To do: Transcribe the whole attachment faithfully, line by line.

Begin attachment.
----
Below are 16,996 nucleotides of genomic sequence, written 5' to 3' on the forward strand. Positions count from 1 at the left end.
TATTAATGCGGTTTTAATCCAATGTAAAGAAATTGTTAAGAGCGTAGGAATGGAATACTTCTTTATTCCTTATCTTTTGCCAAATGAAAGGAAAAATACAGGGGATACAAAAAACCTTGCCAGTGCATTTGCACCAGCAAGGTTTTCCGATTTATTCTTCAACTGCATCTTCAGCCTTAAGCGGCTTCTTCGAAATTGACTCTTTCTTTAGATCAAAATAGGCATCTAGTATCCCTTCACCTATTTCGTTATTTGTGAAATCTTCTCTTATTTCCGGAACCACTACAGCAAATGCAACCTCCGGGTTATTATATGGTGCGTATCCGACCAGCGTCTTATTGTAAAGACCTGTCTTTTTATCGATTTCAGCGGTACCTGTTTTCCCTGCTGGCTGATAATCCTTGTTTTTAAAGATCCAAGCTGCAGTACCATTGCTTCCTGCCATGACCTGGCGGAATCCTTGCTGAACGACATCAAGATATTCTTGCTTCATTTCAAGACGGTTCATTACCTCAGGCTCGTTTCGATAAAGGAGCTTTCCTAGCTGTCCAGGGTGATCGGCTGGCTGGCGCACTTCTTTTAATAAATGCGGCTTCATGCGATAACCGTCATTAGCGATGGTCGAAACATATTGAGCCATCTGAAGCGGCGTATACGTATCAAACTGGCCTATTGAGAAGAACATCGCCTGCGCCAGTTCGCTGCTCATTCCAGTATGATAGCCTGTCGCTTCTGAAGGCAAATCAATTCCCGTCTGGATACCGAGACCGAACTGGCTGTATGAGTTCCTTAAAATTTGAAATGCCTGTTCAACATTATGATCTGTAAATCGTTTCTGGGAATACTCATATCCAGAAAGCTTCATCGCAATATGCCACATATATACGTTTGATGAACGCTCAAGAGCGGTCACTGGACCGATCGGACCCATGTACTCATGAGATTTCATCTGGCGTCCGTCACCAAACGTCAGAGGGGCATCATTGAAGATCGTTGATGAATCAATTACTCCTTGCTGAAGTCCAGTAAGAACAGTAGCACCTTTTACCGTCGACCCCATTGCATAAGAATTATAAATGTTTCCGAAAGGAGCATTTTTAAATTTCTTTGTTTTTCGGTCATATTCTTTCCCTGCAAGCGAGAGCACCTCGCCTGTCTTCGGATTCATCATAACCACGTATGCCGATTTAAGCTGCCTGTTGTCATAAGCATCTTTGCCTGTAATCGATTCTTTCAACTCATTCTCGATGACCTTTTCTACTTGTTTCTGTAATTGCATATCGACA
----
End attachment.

Below are 16,996 nucleotides of genomic sequence, written 5' to 3' on the forward strand. Positions count from 1 at the left end.
TATTAATGCGGTTTTAATCCAATGTAAAGAAATTGTTAAGAGCGTAGGAATGGAATACTTCTTTATTCCTTATCTTTTGCCAAATGAAAGGAAAAATACAGGGGATACAAAAAACCTTGCCAGTGCATTTGCACCAGCAAGGTTTTCCGATTTATTCTTCAACTGCATCTTCAGCCTTAAGCGGCTTCTTCGAAATTGACTCTTTCTTTAGATCAAAATAGGCATCTAGTATCCCTTCACCTATTTCGTTATTTGTGAAATCTTCTCTTATTTCCGGAACCACTACAGCAAATGCAACCTCCGGGTTATTATATGGTGCGTATCCGACCAGCGTCTTATTGTAAAGACCTGTCTTTTTATCGATTTCAGCGGTACCTGTTTTCCCTGCTGGCTGATAATCCTTGTTTTTAAAGATCCAAGCTGCAGTACCATTGCTTCCTGCCATGACCTGGCGGAATCCTTGCTGAACGACATCAAGATATTCTTGCTTCATTTCAAGACGGTTCATTACCTCAGGCTCGTTTCGATAAAGGAGCTTTCCTAGCTGTCCAGGGTGATCGGCTGGCTGGCGCACTTCTTTTAATAAATGCGGCTTCATGCGATAACCGTCATTAGCGATGGTCGAAACATATTGAGCCATCTGAAGCGGCGTATACGTATCAAACTGGCCTATTGAGAAGAACATCGCCTGCGCCAGTTCGCTGCTCATTCCAGTATGATAGCCTGTCGCTTCTGAAGGCAAATCAATTCCCGTCTGGATACCGAGACCGAACTGGCTGTATGAGTTCCTTAAAATTTGAAATGCCTGTTCAACATTATGATCTGTAAATCGTTTCTGGGAATACTCATATCCAGAAAGCTTCATCGCAATATGCCACATATATACGTTTGATGAACGCTCAAGAGCGGTCACTGGACCGATCGGACCCATGTACTCATGAGATTTCATCTGGCGTCCGTCACCAAACGTCAGAGGGGCATCATTGAAGATCGTTGATGAATCAATTACTCCTTGCTGAAGTCCAGTAAGAACAGTAGCACCTTTTACCGTCGACCCCATTGCATAAGAATTATAAATGTTTCCGAAAGGAGCATTTTTAAATTTCTTTGTTTTTCGGTCATATTCTTTCCCTGCAAGCGAGAGCACCTCGCCTGTCTTCGGATTCATCATAACCACGTATGCCGATTTAAGCTGCCTGTTGTCATAAGCATCTTTGCCTGTAATCGATTCTTTCAACTCATTCTCGATGACCTTTTCTACTTGTTTCTGTAATTGCATATCGACA